Equity for All: Researcher Studies Disadvantaged Children Worldwide

January 31, 2013



The perception of a young Amita Chudgar—now an assistant professor of educational administration at the College of Education—may be described as anything but ordinary.

Growing up in India, Chudgar lived in a non-traditional, middle-class Mumbai household with surgeon parents. At the end of 10th grade, Chudgar made a choice that many schoolchildren in India must make: the direction of their career path.

Chudgar chose social science—“a less prestigious decision,” she says—in comparison to her peers who opted mainly for commerce, engineering or medicine. The choice wasn’t a popular one.

“The decision broke from a perceived social norm, which freed me from seeing the world through a narrow lens,” Chudgar adds.

She even had a school principal tell her that she had ruined her future.

While the societal opposition she faced was steep, Chudgar went on to earn both a bachelor’s and master’s degree in economics with a quantitative concentration at University of Mumbai. She graduated with honors and received a prestigious gold medal in economics.

Take that, naysayers.

Chudgar then went on to discover her passion for social issues while teaching economics to undergrads in Mumbai. It was here she had one of many aha moments concerning her desire to contribute to pressing social challenges using sophisticated research and analysis.

“Economics are beautiful, really,” Chudgar says with a smile. “It’s beautiful to be presented with complex situations and to find simple, elegant patterns … It’s really very exciting to me and I am fascinated by research that systematically makes sense of human behavior.”

After turning down a full ride at University of Oxford, Chudgar continued her journey at University of Cambridge to pursue a multidisciplinary master of philosophy in development studies. After Cambridge, Chudgar worked for a year on multiple research projects in rural India. It was here that she identified education policy and equity as the primary social issue she wanted to focus on, and pursuing a Ph.D. in Economics of Education at Stanford University was the next logical step.

“There are so many issues in this world, and I have decided to focus on educational challenges more closely,” Chudgar says. “I went to far-flung schools in India and saw deplorable teaching-learning conditions. I have seen classrooms with hardly any furniture or learning material, teachers teaching with few resources and bright, enthusiastic children short-changed by an under-resourced system.”

Chudgar adds: “Deep-rooted gender inequities and unfair social norms often make these challenges even harder to address. The consequences of these disadvantages are similar everywhere, even Detroit—all our children are unable to access quality education. It’s simply not okay anywhere for this to be happening.”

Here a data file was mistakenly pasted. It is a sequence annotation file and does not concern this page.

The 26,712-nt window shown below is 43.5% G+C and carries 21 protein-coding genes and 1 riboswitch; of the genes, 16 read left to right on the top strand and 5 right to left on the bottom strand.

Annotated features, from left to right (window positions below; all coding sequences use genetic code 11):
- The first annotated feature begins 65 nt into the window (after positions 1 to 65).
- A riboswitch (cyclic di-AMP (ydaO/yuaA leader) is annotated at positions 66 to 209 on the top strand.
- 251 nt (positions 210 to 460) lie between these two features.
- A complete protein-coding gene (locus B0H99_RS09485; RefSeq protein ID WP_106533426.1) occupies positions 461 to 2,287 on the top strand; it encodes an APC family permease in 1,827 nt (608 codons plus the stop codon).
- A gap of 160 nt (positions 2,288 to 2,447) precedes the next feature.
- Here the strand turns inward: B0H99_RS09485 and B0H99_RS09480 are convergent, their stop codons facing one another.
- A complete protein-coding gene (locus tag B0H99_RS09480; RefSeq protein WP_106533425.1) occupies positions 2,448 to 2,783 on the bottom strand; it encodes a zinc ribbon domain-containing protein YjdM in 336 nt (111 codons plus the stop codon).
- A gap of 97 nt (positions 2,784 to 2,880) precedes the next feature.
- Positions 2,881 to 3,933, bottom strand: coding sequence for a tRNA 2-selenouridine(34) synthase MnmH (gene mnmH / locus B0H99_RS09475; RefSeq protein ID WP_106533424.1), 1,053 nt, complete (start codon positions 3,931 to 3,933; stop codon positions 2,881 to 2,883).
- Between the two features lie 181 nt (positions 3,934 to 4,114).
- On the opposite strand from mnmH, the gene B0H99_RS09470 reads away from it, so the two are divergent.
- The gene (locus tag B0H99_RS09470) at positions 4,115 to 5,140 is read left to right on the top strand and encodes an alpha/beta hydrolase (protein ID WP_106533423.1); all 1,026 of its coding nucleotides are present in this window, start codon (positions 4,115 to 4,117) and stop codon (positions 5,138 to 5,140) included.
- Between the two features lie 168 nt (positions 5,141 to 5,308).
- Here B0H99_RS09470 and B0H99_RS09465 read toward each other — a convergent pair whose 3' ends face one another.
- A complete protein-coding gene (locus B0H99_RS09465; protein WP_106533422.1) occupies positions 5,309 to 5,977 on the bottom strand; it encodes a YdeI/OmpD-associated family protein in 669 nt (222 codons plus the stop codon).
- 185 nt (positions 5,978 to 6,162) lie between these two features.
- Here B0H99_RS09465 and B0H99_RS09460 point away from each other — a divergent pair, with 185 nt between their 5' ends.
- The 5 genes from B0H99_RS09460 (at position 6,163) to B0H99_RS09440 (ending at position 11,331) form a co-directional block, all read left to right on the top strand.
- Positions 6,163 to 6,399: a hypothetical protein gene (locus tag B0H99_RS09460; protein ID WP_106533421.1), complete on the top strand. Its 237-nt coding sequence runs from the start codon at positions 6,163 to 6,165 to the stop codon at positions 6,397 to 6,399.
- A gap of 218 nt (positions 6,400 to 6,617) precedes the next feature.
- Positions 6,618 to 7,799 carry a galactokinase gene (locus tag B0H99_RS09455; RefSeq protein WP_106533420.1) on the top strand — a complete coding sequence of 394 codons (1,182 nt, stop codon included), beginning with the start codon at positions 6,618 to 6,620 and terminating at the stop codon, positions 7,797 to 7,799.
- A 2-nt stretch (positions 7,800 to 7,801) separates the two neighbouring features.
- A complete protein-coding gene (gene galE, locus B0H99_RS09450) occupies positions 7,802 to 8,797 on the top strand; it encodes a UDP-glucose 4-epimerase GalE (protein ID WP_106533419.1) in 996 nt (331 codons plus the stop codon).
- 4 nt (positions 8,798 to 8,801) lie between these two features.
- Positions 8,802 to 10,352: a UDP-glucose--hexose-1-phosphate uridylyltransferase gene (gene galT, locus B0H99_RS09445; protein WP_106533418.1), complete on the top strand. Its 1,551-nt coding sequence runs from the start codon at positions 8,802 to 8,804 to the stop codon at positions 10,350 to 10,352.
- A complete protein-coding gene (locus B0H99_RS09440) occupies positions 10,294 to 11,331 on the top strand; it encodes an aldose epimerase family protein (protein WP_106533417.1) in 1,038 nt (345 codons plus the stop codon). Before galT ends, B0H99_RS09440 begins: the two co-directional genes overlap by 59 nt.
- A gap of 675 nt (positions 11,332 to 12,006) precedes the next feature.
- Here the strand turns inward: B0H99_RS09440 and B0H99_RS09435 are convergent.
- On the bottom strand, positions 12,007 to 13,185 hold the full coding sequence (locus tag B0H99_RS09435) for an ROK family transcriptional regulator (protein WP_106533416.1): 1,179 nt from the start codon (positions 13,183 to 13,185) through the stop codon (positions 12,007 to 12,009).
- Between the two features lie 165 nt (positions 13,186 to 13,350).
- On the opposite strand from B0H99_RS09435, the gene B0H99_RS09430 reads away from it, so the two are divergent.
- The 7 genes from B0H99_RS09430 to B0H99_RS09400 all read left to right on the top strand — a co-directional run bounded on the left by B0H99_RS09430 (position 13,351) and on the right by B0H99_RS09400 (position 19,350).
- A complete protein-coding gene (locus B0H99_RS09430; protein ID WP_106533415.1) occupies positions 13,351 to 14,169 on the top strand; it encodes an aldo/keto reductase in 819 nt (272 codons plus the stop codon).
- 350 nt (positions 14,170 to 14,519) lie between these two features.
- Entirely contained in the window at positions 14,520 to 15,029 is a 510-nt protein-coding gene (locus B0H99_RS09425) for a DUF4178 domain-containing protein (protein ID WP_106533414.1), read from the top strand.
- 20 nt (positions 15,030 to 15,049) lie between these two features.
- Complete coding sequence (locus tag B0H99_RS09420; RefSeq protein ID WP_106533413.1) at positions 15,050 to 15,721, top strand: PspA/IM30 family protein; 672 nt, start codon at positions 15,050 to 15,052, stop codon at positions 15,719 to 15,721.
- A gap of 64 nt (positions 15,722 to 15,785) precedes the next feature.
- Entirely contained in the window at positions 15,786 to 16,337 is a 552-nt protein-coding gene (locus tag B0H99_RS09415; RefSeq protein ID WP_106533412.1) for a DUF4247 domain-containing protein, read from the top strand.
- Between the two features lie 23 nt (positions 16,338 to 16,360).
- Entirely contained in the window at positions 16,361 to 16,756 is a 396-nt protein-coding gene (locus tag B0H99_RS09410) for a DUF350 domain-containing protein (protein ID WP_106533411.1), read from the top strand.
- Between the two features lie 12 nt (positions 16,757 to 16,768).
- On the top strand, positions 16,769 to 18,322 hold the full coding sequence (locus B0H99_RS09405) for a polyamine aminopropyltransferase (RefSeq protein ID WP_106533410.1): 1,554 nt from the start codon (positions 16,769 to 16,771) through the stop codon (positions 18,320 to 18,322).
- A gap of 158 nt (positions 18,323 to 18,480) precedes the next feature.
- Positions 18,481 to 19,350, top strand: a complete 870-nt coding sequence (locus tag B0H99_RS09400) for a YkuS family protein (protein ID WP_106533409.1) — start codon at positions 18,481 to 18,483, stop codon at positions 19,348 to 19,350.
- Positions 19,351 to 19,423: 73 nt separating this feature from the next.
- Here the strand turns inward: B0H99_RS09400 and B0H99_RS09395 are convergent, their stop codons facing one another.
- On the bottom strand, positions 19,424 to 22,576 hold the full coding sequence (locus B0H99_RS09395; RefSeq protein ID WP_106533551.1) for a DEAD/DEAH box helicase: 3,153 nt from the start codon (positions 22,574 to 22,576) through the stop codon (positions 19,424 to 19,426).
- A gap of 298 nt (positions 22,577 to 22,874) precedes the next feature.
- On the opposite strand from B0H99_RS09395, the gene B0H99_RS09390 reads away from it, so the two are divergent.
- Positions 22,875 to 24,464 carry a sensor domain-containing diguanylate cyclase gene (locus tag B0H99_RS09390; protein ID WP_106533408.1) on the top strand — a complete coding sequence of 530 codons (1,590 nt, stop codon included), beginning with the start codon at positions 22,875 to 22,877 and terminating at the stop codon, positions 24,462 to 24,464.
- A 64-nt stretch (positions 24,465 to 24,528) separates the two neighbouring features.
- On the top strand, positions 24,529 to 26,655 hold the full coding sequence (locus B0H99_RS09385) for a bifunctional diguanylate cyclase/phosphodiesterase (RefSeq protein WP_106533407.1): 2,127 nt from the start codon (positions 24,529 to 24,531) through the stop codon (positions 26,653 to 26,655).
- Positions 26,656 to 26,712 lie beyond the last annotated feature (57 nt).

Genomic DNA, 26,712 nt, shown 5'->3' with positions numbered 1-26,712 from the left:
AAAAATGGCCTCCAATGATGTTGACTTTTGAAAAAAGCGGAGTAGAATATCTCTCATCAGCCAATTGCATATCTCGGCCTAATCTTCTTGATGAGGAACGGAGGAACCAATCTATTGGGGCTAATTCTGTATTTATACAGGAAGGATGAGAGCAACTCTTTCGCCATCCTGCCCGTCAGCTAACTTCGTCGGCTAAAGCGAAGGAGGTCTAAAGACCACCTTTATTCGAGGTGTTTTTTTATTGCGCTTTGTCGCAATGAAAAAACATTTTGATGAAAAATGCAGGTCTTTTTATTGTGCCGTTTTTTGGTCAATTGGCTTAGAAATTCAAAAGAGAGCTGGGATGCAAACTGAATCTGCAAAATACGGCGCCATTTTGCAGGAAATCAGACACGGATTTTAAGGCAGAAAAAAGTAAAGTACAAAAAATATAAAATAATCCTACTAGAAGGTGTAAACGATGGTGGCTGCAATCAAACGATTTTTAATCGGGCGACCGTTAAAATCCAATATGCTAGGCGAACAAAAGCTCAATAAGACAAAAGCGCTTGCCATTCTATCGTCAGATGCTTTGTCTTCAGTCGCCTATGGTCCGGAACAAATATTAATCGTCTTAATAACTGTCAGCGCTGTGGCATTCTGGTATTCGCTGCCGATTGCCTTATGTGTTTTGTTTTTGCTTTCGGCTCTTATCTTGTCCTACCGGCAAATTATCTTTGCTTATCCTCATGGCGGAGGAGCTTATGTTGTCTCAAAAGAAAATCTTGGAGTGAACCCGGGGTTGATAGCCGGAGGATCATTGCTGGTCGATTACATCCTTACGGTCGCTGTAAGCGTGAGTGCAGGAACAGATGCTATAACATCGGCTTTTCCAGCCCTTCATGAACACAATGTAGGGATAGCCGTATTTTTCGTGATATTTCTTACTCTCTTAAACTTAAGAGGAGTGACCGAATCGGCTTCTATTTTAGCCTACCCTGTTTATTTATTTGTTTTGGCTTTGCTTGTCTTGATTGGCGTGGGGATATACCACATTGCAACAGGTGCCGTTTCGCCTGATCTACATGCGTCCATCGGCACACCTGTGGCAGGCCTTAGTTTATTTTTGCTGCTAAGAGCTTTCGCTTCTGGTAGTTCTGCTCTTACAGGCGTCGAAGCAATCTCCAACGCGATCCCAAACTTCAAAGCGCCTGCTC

Click to enlarge

Fast-forward to today, and one sees clearly that Chudgar has established herself as a leading researcher in the study area of disadvantaged children worldwide, and the implications of their resource-constrained conditions. In October 2012, Chudgar released study findings that contradicted past research by concluding there is no systematic benefit for school-aged children to attend private versus public schools, if the vast differences in their home backgrounds are carefully accounted for.

Now, with several awards and honors throughout her career, Chudgar remains humble, saying that she feels very privileged to do the work she does. “I feel fortunate. I love what I do. This is my passion—this work breaks my heart and brings me to tears.”

Chudgar places a high value on mentoring, and is currently working with three graduate students, James Pippin, Ben Creed and Madhur Chandra. Along with colleagues from Claremont Graduate University, the team is generating a cross-national understanding of teacher distribution across more than 20 countries through a $229,000 UNICEF-funded grant project that will wrap up in late 2013.

A Global Partnership

In partnership with the Azim Premji Foundation in India, Chudgar and Chandra are currently working with Radhika Iyengar from Teachers College, Columbia University on the Child Friendly School Initiative (CFSI). The team has collected two waves of data from 90 schools, which includes about 3,000 children, to examine the association between learning levels and community attributes.

“Perhaps the most exciting outcome of this joint research project is a panel I have organized at the upcoming Comparative and International Education Society’s Annual Conference in March 2013,” she says. The panel will consist of four papers related to the project, and Chudgar says she’s expecting three to four members from the foundation’s research team to attend.

“I am very glad that just as we are able to benefit from their research and data collection capabilities on the ground, we are able to share this international exposure and attention with them,” she says.

When asked about her future plans, Chudgar says she intends to expand her work with bolder projects. “The research community at MSU has been incredibly supportive, and I appreciate the institution’s commitment to global issues,” she adds.

Exploring urban education may also be on the horizon for Chudgar, as the relevancy of her current work in resource-constrained environments abroad would be a natural foray into an area with similar issues and challenges closer to home.

For now, Chudgar is content living a multi-continental lifestyle, speaking at international conferences and performing groundbreaking research—with her biggest “problem” being that her passport is too full.